5.     Under Article 4(1) of Regulation No 2081/92, to be eligible to use a protected designation of origin (PDO) or a protected geographical indication (PGI) an agricultural product or foodstuff must comply with a specification. The matters which must be included in the specification are set out in Article 4(2) of the regulation and are, among others, a description of the agricultural product or foodstuff including the raw materials, the definition of the geographical area, a description of the method of obtaining the product or foodstuff and the details bearing out the link with the geographical environment or the geographical origin.

6.     Regulation No 2081/92 provides for both a ‘normal’ and a ‘simplified’ procedure for registration of a PDO or a PGI.

7.     The normal registration procedure of a PDO or a PGI is governed by Articles 5 to 7 of Regulation No 2081/92. In brief, Article 5 provides that the application including the product specification shall be sent by the interested group to the Member State in which the relevant geographical area is situated. Under paragraph 5 of that article, ‘[t]he Member State shall check that the application is justified and shall forward the application, including the product specification referred to in Article 4 and other documents on which it has based its decision, to the Commission, if it considers that it satisfies the requirements of this Regulation’. Under Article 6, ‘[w]ithin a period of six months the Commission shall verify, by means of a formal investigation, whether the registration application includes all the particulars provided for in Article 4’, and, if it concludes that the name qualifies for protection, shall publish it in the Official Journal of the European Communities. Article 7 provides that, within six months of the date of that publication, any Member State may object to the registration and that any legitimately concerned natural or legal person may object to the proposed registration by sending a duly substantiated statement to the competent authority of the Member State in which he resides or is established.

8.     Article 13(1)(b) of Regulation No 2081/92 provides that ‘[r]egistered names shall be protected against ... any misuse, imitation or evocation, even if the true origin of the product is indicated or if the protected name is translated or accompanied by an expression such as “style”, “type”, “method”, “as produced in”, “imitation” or similar’.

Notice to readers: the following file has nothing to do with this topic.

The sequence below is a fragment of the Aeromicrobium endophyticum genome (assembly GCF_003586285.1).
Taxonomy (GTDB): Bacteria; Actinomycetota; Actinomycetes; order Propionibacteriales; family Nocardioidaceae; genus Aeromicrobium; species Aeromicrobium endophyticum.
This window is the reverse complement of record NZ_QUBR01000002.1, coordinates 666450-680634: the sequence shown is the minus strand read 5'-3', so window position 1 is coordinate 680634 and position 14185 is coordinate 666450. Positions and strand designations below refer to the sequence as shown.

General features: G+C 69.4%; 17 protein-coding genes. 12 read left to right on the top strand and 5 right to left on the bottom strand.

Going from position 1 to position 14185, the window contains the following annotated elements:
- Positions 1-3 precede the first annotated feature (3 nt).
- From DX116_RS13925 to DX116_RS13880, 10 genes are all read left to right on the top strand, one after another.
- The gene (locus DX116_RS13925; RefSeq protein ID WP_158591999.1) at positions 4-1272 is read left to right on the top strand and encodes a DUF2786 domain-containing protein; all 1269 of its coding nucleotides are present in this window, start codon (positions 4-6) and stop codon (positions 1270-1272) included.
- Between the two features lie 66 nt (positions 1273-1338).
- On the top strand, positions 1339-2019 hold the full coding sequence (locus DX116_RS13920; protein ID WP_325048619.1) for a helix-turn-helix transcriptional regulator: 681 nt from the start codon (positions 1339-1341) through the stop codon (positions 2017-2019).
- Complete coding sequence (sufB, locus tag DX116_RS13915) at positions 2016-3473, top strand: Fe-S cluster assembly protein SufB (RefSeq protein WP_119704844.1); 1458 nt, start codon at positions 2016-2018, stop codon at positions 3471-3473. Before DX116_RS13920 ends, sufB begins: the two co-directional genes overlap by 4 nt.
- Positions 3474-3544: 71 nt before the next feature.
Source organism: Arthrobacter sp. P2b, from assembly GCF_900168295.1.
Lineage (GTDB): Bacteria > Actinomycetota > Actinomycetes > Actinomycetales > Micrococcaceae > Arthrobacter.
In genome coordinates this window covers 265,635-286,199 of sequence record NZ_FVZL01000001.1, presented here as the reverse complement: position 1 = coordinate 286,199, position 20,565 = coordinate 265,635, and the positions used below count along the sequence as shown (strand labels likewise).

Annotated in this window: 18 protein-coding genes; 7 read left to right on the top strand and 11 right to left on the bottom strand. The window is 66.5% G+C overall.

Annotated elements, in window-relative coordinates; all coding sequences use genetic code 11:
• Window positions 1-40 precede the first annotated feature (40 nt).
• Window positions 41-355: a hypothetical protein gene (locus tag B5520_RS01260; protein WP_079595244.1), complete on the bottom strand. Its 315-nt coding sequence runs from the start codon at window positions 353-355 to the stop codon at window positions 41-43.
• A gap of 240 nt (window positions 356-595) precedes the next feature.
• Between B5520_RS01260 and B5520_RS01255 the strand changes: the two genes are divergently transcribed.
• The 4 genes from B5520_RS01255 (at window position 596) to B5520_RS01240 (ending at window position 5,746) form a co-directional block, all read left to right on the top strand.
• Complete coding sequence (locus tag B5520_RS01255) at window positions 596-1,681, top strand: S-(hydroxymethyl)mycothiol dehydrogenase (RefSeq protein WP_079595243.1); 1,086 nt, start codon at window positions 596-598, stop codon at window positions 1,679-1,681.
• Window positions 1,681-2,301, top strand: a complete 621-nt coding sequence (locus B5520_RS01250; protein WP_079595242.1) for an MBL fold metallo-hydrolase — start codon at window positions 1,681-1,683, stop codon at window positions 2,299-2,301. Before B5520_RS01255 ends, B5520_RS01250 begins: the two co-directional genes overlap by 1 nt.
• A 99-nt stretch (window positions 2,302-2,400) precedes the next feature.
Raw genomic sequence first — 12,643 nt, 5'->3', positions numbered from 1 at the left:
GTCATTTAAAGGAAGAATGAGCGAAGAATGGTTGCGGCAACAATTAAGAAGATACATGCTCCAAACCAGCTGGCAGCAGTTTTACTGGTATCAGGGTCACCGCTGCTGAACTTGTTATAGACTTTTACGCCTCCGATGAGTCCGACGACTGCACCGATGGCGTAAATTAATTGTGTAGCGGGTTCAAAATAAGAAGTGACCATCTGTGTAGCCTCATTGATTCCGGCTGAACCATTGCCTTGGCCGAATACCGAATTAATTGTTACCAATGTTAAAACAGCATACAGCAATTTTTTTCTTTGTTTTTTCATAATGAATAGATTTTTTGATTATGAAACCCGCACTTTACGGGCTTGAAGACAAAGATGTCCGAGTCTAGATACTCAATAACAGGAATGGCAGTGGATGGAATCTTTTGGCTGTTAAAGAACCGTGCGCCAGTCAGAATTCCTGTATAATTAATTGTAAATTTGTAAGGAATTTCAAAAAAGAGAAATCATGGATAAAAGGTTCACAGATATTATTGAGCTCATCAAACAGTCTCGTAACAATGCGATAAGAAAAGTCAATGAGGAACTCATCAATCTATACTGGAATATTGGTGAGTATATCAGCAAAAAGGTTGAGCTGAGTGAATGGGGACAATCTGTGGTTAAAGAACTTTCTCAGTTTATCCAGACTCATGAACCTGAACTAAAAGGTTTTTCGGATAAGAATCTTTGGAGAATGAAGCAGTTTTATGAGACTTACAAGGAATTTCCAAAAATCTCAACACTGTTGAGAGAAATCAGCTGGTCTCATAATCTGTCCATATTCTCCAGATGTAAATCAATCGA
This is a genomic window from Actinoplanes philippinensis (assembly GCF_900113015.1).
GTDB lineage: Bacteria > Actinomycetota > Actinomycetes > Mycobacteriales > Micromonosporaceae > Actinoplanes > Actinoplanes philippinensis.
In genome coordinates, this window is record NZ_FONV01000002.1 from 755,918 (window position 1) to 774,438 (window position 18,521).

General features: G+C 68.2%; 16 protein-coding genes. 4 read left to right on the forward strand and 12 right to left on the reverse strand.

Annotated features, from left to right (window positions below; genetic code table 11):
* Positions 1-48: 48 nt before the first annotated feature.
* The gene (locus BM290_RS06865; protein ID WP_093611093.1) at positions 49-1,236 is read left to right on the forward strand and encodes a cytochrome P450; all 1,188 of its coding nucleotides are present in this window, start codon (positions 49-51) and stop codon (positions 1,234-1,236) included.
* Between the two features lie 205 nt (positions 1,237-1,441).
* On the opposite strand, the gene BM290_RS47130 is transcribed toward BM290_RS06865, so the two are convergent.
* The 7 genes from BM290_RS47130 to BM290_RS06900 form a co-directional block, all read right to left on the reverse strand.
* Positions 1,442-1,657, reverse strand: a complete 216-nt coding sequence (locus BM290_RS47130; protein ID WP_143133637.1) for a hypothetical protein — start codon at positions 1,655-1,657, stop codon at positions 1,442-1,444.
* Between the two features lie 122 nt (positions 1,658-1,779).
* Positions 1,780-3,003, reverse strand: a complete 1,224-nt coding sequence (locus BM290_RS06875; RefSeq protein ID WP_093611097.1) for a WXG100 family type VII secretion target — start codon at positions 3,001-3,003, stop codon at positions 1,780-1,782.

9.     Article 15 of Regulation No 2081/92 provides that, in the context of the procedure for registration of a PDO or a PGI, the Commission is to be assisted by a committee composed of the representatives of the Member States and chaired by the representative of the Commission.

10.     As a derogation from the normal procedure, Article 17 of Regulation No 2081/92 provides for a simplified procedure of registration of a PGI or a PDO:

‘1.     Within six months of the entry into force of the Regulation, Member States shall inform the Commission which of their legally protected names or, in those Member States where there is no protection system, which of their names established by usage they wish to register pursuant to this Regulation.

2.    In accordance with the procedure laid down in Article 15, the Commission shall register the names referred to in paragraph 1 which comply with Articles 2 and 4. Article 7 shall not apply. However, generic names shall not be added.

...’

11.     Article 18 of Regulation No 2081/92 provides that the regulation is to enter into force 12 months after the date of its publication in the Official Journal of the European Communities. That publication took place on 24 July 1992.

12.     After examining the designations notified by the Member States under Article 17 of Regulation No 2081/92, the Commission adopted Regulation (EC) No 1107/96 of 12 June 1996 on the registration of geographical indications and designations of origin under the procedure laid down in Article 17 of Regulation No 2081/92 (OJ 1996 L 148, p. 1). The annex to that regulation contains a list of the designations registered as PGIs or PDOs under Article 17 of Regulation No 2081/92.

13.     That annex has been supplemented inter alia by Regulation No 590/1999, which inserted in Part A thereof, under the heading ‘Fruit, vegetables, cereals’, subheading ‘Germany’, the PGI ‘Spreewälder Gurken’ (Spreewald Gherkins).

14.     The first recital in the preamble to Regulation No 590/1999 reads as follows:

‘Whereas, for certain names notified by the Member States under Article 17 of Regulation (EEC) No 2081/92, additional information was requested in order to ensure that they complied with Articles 2 and 4 of that Regulation; whereas that additional information shows that the names comply with the said Articles; whereas they should therefore be registered and added to the Annex to Commission Regulation (EC) No 1107/96 ...’.

The registration procedure for the designation ‘Spreewälder Gurken’ as a PGI